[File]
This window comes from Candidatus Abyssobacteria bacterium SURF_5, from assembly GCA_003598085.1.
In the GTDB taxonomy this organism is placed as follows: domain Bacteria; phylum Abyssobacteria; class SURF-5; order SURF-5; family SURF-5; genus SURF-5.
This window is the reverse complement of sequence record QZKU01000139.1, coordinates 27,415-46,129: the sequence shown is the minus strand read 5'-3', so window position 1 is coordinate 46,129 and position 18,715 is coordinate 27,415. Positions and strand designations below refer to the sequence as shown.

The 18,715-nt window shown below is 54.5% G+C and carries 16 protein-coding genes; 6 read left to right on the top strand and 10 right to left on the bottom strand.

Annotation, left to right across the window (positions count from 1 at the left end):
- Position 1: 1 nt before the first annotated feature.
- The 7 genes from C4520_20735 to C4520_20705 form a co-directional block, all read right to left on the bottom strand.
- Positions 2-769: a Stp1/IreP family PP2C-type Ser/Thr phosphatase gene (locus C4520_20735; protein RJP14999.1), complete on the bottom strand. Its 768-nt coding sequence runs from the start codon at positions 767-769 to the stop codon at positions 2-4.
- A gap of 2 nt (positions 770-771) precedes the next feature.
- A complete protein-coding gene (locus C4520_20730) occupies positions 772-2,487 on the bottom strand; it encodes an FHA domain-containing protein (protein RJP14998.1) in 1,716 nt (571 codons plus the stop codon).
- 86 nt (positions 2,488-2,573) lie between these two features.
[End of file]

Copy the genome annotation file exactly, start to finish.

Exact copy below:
This window comes from Candidatus Abyssobacteria bacterium SURF_5, from assembly GCA_003598085.1.
In the GTDB taxonomy this organism is placed as follows: domain Bacteria; phylum Abyssobacteria; class SURF-5; order SURF-5; family SURF-5; genus SURF-5.
This window is the reverse complement of sequence record QZKU01000139.1, coordinates 27,415-46,129: the sequence shown is the minus strand read 5'-3', so window position 1 is coordinate 46,129 and position 18,715 is coordinate 27,415. Positions and strand designations below refer to the sequence as shown.

The 18,715-nt window shown below is 54.5% G+C and carries 16 protein-coding genes; 6 read left to right on the top strand and 10 right to left on the bottom strand.

Annotation, left to right across the window (positions count from 1 at the left end):
- Position 1: 1 nt before the first annotated feature.
- The 7 genes from C4520_20735 to C4520_20705 form a co-directional block, all read right to left on the bottom strand.
- Positions 2-769: a Stp1/IreP family PP2C-type Ser/Thr phosphatase gene (locus C4520_20735; protein RJP14999.1), complete on the bottom strand. Its 768-nt coding sequence runs from the start codon at positions 767-769 to the stop codon at positions 2-4.
- A gap of 2 nt (positions 770-771) precedes the next feature.
- A complete protein-coding gene (locus C4520_20730) occupies positions 772-2,487 on the bottom strand; it encodes an FHA domain-containing protein (protein RJP14998.1) in 1,716 nt (571 codons plus the stop codon).
- 86 nt (positions 2,488-2,573) lie between these two features.